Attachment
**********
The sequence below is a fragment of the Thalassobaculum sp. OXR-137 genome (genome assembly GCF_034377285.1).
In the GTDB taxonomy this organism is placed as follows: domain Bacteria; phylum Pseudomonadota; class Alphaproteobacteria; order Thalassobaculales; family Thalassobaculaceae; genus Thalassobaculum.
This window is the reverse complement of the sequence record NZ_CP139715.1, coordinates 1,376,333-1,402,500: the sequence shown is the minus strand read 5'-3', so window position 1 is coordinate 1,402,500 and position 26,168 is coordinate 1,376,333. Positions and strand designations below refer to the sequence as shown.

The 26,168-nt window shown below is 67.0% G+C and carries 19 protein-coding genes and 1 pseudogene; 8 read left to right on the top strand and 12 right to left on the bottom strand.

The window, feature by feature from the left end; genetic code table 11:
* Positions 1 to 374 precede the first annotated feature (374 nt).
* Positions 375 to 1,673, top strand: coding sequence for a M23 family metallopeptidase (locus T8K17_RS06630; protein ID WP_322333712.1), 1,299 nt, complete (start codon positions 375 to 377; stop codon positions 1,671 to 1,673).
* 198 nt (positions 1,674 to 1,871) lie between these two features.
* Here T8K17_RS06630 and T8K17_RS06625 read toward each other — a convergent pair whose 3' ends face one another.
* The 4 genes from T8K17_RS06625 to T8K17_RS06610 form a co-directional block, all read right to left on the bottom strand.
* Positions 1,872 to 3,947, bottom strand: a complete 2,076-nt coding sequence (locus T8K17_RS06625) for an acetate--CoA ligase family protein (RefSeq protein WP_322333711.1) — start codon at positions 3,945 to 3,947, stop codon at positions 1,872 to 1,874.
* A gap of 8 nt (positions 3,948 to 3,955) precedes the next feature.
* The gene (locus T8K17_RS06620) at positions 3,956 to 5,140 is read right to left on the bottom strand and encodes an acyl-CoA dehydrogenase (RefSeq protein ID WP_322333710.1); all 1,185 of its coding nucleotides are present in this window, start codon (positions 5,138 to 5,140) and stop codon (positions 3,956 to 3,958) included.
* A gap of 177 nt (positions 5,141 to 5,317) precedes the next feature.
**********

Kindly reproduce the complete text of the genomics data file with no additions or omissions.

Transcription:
The sequence below is a fragment of the Thalassobaculum sp. OXR-137 genome (genome assembly GCF_034377285.1).
In the GTDB taxonomy this organism is placed as follows: domain Bacteria; phylum Pseudomonadota; class Alphaproteobacteria; order Thalassobaculales; family Thalassobaculaceae; genus Thalassobaculum.
This window is the reverse complement of the sequence record NZ_CP139715.1, coordinates 1,376,333-1,402,500: the sequence shown is the minus strand read 5'-3', so window position 1 is coordinate 1,402,500 and position 26,168 is coordinate 1,376,333. Positions and strand designations below refer to the sequence as shown.

The 26,168-nt window shown below is 67.0% G+C and carries 19 protein-coding genes and 1 pseudogene; 8 read left to right on the top strand and 12 right to left on the bottom strand.

The window, feature by feature from the left end; genetic code table 11:
* Positions 1 to 374 precede the first annotated feature (374 nt).
* Positions 375 to 1,673, top strand: coding sequence for a M23 family metallopeptidase (locus T8K17_RS06630; protein ID WP_322333712.1), 1,299 nt, complete (start codon positions 375 to 377; stop codon positions 1,671 to 1,673).
* 198 nt (positions 1,674 to 1,871) lie between these two features.
* Here T8K17_RS06630 and T8K17_RS06625 read toward each other — a convergent pair whose 3' ends face one another.
* The 4 genes from T8K17_RS06625 to T8K17_RS06610 form a co-directional block, all read right to left on the bottom strand.
* Positions 1,872 to 3,947, bottom strand: a complete 2,076-nt coding sequence (locus T8K17_RS06625) for an acetate--CoA ligase family protein (RefSeq protein WP_322333711.1) — start codon at positions 3,945 to 3,947, stop codon at positions 1,872 to 1,874.
* A gap of 8 nt (positions 3,948 to 3,955) precedes the next feature.
* The gene (locus T8K17_RS06620) at positions 3,956 to 5,140 is read right to left on the bottom strand and encodes an acyl-CoA dehydrogenase (RefSeq protein ID WP_322333710.1); all 1,185 of its coding nucleotides are present in this window, start codon (positions 5,138 to 5,140) and stop codon (positions 3,956 to 3,958) included.
* A gap of 177 nt (positions 5,141 to 5,317) precedes the next feature.